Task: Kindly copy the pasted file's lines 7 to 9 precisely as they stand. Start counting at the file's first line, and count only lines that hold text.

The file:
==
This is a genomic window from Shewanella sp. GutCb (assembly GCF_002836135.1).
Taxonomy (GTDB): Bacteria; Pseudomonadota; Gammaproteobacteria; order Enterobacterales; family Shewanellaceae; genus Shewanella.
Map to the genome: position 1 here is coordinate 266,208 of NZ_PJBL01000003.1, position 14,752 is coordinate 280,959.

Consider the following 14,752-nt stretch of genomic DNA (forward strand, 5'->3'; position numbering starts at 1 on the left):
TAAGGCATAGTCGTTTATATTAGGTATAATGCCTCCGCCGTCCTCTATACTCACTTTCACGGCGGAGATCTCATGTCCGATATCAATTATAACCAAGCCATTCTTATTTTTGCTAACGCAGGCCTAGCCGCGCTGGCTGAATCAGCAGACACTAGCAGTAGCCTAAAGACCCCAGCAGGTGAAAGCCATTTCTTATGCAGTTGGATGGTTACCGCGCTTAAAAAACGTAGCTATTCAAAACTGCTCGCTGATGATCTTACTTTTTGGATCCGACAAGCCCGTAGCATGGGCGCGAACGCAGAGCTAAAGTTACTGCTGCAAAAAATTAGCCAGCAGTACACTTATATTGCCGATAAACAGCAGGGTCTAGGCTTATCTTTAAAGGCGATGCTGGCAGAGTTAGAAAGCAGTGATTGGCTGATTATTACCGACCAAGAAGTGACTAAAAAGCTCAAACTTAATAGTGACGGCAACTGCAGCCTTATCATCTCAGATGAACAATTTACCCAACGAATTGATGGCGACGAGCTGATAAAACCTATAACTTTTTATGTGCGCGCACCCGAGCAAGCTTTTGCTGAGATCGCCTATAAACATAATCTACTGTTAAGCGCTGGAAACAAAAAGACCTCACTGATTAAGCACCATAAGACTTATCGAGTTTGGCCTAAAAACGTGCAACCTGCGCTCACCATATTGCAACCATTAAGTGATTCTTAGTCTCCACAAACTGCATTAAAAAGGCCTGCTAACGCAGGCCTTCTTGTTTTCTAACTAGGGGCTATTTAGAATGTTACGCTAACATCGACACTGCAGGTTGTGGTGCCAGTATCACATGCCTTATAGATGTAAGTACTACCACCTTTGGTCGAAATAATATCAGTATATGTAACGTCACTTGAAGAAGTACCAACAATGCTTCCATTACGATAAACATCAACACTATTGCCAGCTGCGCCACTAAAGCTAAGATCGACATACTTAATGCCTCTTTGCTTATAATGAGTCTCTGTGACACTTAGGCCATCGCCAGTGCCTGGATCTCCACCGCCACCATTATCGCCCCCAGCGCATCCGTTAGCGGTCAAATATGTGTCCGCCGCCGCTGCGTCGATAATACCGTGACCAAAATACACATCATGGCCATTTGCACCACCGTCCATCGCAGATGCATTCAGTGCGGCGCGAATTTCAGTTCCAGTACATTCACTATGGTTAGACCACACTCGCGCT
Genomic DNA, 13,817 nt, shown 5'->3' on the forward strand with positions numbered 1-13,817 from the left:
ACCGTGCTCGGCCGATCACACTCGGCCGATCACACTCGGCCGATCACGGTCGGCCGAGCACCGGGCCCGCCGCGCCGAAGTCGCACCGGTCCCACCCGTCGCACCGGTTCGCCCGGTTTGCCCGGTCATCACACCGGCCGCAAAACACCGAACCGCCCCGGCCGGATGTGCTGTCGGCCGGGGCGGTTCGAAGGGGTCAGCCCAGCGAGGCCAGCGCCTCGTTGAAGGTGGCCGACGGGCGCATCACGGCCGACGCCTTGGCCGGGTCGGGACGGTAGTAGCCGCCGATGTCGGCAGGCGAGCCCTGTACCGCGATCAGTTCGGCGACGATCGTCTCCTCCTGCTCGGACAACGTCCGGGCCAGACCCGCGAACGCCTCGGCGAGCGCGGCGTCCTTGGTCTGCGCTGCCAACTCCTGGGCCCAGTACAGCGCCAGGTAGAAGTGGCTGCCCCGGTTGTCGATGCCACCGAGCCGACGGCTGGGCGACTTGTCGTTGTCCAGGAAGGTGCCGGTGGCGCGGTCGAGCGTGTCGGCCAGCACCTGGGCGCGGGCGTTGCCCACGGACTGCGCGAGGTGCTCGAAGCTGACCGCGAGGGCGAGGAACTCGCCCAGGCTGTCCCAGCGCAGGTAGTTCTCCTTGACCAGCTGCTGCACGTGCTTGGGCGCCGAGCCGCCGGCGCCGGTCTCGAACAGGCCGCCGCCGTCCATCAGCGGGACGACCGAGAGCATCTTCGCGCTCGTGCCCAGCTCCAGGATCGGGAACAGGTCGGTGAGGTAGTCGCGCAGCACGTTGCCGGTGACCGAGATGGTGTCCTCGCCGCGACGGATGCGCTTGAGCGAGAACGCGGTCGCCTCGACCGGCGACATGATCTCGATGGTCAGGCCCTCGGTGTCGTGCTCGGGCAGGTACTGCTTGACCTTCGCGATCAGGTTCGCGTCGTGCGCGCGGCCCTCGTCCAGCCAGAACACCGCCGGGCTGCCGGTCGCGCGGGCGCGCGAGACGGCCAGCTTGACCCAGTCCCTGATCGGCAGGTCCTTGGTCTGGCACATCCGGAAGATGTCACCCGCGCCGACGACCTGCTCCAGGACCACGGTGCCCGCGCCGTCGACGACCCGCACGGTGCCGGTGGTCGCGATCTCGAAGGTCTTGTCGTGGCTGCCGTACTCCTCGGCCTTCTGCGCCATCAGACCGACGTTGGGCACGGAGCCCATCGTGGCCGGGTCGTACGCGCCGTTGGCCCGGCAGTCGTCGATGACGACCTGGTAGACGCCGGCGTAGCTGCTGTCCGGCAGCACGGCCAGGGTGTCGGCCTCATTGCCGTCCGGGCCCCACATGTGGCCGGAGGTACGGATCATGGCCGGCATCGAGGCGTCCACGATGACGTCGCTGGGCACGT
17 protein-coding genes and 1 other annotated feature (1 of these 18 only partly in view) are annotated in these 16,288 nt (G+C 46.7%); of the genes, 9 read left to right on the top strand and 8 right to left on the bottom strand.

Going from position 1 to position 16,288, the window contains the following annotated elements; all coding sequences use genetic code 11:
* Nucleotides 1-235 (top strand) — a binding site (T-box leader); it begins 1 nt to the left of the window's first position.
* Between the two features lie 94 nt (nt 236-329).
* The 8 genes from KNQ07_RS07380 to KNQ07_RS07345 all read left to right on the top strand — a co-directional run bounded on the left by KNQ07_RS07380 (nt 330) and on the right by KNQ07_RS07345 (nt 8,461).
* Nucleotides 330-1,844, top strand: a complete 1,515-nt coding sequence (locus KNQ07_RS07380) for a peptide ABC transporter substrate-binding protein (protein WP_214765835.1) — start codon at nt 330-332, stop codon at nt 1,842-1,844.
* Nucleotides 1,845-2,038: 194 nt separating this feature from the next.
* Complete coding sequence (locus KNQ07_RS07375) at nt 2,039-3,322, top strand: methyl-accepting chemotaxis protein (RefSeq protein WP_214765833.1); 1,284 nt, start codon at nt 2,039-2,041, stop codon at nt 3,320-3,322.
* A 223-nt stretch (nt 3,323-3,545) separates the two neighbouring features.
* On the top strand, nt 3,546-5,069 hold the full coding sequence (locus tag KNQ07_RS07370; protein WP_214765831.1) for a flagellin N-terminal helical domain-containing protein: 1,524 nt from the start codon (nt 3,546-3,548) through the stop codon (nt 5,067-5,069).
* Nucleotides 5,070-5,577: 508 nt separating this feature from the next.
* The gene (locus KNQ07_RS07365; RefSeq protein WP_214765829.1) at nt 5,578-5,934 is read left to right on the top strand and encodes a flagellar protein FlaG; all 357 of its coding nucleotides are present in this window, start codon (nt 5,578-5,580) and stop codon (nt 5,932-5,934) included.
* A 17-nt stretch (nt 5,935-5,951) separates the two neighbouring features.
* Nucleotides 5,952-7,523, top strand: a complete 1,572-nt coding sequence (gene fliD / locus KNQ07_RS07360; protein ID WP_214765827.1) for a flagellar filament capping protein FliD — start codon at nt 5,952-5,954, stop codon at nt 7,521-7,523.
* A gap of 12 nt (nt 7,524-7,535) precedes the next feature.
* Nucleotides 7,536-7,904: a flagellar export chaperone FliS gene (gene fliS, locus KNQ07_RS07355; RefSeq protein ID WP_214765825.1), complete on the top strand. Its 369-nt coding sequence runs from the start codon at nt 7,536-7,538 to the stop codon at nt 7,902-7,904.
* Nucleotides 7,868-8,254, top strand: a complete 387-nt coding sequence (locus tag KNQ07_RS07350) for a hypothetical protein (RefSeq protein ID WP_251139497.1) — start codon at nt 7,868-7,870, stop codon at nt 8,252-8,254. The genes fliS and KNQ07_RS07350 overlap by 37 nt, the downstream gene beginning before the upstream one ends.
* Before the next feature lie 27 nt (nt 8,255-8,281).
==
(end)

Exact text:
ACCGTGCTCGGCCGATCACACTCGGCCGATCACACTCGGCCGATCACGGTCGGCCGAGCACCGGGCCCGCCGCGCCGAAGTCGCACCGGTCCCACCCGTCGCACCGGTTCGCCCGGTTTGCCCGGTCATCACACCGGCCGCAAAACACCGAACCGCCCCGGCCGGATGTGCTGTCGGCCGGGGCGGTTCGAAGGGGTCAGCCCAGCGAGGCCAGCGCCTCGTTGAAGGTGGCCGACGGGCGCATCACGGCCGACGCCTTGGCCGGGTCGGGACGGTAGTAGCCGCCGATGTCGGCAGGCGAGCCCTGTACCGCGATCAGTTCGGCGACGATCGTCTCCTCCTGCTCGGACAACGTCCGGGCCAGACCCGCGAACGCCTCGGCGAGCGCGGCGTCCTTGGTCTGCGCTGCCAACTCCTGGGCCCAGTACAGCGCCAGGTAGAAGTGGCTGCCCCGGTTGTCGATGCCACCGAGCCGACGGCTGGGCGACTTGTCGTTGTCCAGGAAGGTGCCGGTGGCGCGGTCGAGCGTGTCGGCCAGCACCTGGGCGCGGGCGTTGCCCACGGACTGCGCGAGGTGCTCGAAGCTGACCGCGAGGGCGAGGAACTCGCCCAGGCTGTCCCAGCGCAGGTAGTTCTCCTTGACCAGCTGCTGCACGTGCTTGGGCGCCGAGCCGCCGGCGCCGGTCTCGAACAGGCCGCCGCCGTCCATCAGCGGGACGACCGAGAGCATCTTCGCGCTCGTGCCCAGCTCCAGGATCGGGAACAGGTCGGTGAGGTAGTCGCGCAGCACGTTGCCGGTGACCGAGATGGTGTCCTCGCCGCGACGGATGCGCTTGAGCGAGAACGCGGTCGCCTCGACCGGCGACATGATCTCGATGGTCAGGCCCTCGGTGTCGTGCTCGGGCAGGTACTGCTTGACCTTCGCGATCAGGTTCGCGTCGTGCGCGCGGCCCTCGTCCAGCCAGAACACCGCCGGGCTGCCGGTCGCGCGGGCGCGCGAGACGGCCAGCTTGACCCAGTCCCTGATCGGCAGGTCCTTGGTCTGGCACATCCGGAAGATGTCACCCGCGCCGACGACCTGCTCCAGGACCACGGTGCCCGCGCCGTCGACGACCCGCACGGTGCCGGTGGTCGCGATCTCGAAGGTCTTGTCGTGGCTGCCGTACTCCTCGGCCTTCTGCGCCATCAGACCGACGTTGGGCACGGAGCCCATCGTGGCCGGGTCGTACGCGCCGTTGGCCCGGCAGTCGTCGATGACGACCTGGTAGACGCCGGCGTAGCTGCTGTCCGGCAGCACGGCCAGGGTGTCGGCCTCATTGCCGTCCGGGCCCCACATGTGGCCGGAGGTACGGATCATGGCCGGCATCGAGGCGTCCACGATGACGTCGCTGGGCACGT
17 protein-coding genes and 1 other annotated feature (1 of these 18 only partly in view) are annotated in these 16,288 nt (G+C 46.7%); of the genes, 9 read left to right on the top strand and 8 right to left on the bottom strand.

Going from position 1 to position 16,288, the window contains the following annotated elements; all coding sequences use genetic code 11: